Pages

Saturday, April 21, 2012

The Magic Hedge, Post 1/2 - April 6, 2012

So April 6th was my first trip to the Magic Hedge for the season.  Not a whole lot there yet, and nothing *terribly* exciting, but a few new things and some nice signs of spring.

There was one thing that has me wondering what the season will be like at the Hedge.  They did a massive slash and burn.  I *do* know that burns are part of keeping a wild habitat vibrant and sustainable.  But the vast majority of the area is prairie savannah and all of the tall grasses and flowers have been taken down.  All that's there now is about a month's growth of ground cover plants.  Which means there's no real good places to look for caterpillars or butterflies.  All the birds have taken to the very high trees.

Now, maybe it'll be better in a month or so when some of the prairie grasses have a chance to recover, but right now, there's a whole lot of nothing out there.  Well, not *nothing*... but not a whole lot yet, either.

This is a House Finch.  I'm not sure if I've not seen these before or if I was calling them female Northern Cardinals.  Either way, they're new!  Yay.










House Finch (2012 - 016)


Another House Finch.  Just a different view.  Hopefully the next time I see them, I'll get clearer shots, but these guys *are* skittish.












Brown Creeper (2012 - 017)

A creeper!  My first one for the season.  There will be another one in the North Pond shots that will go up next, but here was the first.

The finch and the creeper are both birds that migrate through Chicago, so it was good to see signs of the migration season starting.  It's a few weeks early, but with the very bizarre weather we had this winter and early spring, this is not surprising.  I just hope we don't get socked with a surprise really bad cold snap that would be very bad for warm-climate birds.


Yellow-Shafted Northern Flicker (2012 - 018)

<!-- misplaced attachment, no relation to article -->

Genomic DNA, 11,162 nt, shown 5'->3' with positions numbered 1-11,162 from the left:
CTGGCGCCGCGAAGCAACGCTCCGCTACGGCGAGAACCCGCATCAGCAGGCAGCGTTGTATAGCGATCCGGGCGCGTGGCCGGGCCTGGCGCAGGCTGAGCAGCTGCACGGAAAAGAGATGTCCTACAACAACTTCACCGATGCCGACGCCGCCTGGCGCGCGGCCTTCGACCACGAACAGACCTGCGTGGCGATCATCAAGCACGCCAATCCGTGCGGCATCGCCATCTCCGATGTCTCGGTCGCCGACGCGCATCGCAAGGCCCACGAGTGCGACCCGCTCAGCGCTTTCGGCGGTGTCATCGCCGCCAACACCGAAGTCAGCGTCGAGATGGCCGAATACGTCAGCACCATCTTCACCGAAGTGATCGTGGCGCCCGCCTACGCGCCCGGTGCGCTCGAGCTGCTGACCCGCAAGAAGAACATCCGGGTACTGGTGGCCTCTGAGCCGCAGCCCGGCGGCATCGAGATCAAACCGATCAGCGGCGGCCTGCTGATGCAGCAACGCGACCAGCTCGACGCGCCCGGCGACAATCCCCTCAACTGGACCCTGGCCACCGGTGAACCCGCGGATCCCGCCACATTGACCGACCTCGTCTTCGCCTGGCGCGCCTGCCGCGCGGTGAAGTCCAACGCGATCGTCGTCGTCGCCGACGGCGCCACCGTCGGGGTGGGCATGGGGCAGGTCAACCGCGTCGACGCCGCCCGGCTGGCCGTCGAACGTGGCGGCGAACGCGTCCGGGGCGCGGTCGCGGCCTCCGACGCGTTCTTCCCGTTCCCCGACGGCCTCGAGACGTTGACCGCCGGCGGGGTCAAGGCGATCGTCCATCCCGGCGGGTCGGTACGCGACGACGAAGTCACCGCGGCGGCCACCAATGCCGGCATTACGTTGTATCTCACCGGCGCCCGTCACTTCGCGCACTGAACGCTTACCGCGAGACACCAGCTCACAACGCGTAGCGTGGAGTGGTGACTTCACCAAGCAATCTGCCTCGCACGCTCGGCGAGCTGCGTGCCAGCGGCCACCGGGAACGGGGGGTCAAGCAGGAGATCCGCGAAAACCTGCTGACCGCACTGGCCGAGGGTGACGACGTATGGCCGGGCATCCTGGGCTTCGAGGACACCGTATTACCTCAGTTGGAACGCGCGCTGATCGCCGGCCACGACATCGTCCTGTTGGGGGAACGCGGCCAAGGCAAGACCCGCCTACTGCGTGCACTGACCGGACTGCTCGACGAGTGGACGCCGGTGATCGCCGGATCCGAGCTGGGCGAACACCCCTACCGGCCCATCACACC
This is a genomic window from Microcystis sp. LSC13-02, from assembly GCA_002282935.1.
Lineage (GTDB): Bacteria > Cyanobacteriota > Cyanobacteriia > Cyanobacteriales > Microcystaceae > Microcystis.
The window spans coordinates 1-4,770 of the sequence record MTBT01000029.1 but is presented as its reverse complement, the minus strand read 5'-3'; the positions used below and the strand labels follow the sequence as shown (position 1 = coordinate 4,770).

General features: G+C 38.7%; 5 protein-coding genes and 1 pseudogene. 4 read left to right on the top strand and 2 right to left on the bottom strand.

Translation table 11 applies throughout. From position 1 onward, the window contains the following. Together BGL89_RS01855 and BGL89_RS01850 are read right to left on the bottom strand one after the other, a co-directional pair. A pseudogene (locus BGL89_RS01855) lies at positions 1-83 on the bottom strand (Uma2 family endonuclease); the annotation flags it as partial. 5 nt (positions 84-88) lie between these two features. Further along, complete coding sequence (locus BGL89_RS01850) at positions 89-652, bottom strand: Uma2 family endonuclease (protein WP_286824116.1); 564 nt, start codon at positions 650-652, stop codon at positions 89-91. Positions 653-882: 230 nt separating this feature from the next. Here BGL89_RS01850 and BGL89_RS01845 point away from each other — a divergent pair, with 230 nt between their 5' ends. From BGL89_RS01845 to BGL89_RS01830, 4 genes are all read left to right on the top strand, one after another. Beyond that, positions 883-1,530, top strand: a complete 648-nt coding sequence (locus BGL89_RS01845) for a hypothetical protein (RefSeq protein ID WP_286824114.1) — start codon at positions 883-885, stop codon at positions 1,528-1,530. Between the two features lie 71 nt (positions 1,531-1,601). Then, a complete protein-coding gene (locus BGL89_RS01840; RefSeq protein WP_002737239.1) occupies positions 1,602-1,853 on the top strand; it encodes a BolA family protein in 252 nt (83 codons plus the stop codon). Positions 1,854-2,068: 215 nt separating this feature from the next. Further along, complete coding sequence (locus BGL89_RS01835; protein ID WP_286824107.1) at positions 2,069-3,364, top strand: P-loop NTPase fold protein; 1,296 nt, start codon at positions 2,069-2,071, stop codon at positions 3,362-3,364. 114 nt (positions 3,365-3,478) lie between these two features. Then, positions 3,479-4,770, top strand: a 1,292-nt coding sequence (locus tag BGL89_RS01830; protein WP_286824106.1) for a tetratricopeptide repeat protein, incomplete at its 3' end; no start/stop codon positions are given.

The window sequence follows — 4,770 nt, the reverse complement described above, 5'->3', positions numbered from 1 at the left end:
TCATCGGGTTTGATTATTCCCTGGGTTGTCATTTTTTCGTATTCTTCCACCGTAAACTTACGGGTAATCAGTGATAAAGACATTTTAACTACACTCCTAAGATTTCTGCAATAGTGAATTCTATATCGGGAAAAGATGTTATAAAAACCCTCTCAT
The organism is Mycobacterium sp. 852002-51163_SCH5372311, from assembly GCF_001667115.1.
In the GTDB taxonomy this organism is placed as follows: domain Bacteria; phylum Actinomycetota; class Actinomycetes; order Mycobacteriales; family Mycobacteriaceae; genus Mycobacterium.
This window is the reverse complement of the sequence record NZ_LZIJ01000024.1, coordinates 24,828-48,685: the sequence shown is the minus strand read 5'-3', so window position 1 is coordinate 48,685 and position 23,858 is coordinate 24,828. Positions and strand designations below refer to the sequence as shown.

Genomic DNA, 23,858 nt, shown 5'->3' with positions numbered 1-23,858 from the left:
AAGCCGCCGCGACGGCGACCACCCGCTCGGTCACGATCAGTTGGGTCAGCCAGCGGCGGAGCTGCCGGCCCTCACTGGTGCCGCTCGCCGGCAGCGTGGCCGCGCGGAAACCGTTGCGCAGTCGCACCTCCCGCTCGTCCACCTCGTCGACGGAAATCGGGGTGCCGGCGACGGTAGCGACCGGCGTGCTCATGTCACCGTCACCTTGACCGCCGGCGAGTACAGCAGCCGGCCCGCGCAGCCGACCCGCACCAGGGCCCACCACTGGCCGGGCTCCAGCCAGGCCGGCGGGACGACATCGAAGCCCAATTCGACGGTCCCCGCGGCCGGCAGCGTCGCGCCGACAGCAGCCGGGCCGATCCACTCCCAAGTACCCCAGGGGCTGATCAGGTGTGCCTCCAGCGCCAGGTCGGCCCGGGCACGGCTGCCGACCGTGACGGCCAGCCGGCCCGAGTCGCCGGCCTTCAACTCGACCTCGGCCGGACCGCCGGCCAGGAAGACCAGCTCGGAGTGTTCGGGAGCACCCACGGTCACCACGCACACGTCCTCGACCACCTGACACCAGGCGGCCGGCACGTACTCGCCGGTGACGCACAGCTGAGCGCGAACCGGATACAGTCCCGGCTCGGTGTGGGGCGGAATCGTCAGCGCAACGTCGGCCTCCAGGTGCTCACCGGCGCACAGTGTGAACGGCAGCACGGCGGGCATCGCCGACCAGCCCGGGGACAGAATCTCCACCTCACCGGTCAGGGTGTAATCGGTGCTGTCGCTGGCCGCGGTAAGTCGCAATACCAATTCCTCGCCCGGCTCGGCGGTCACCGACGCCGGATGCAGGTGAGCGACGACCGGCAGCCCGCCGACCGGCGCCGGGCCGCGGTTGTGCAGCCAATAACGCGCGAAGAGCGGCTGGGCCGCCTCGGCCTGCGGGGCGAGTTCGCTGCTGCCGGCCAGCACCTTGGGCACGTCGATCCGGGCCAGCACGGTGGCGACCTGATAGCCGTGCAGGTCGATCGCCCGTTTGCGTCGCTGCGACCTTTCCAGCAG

The flickers have come back in.  This particular flicker is a male Yellow-Shafted Northern Flicker.  His most distinguishing feature (in terms of telling him apart from other forms of flickers) is the black patches on his cheeks.

Now, I know I saw a small flock of them on the ground at Lincoln Park last year, but apparently they never made it to the blog.  I got some great shots of what looked like courting behaviors, but now when I go to look for them, I don't see them here, so I guess I never posted them.  So the good news is, it counts as a newly-blogged species. :)

It was a bit gray and cloudy when I was shooting, so my camera was jumping up to 800 ISO when on automatic settings.  Which is too bad, because this would have been a pretty good shot if it were less grainy.

Northern Cardinal.  They stay all year, and they're fairly common, but I still love seeing them.

Song Sparrow (2012 - 019)
This guy is a Song Sparrow.  Less common than the House Sparrows that we get by the millions (or so it seems).  It was awfully nice of him to turn and look at me while I was shooting him. :)
Eastern Cottontail Rabbit (2012 - 020)
















One of the effects of the burn is that the bunnies have all relocated.  They used to hang out in the grasses, but now they're chased into the more forest-y areas.  It makes them a bit harder to see, because at least when they were living in the grasses, they'd come out onto the paths to run and play with each other.





Just one more post for this shoot. Like I said, it was pretty slow and the savannah was gone.  So I'll keep going back to see how the habitat responds, but it could be a slow year at the Hedge. ;)

No comments:

Post a Comment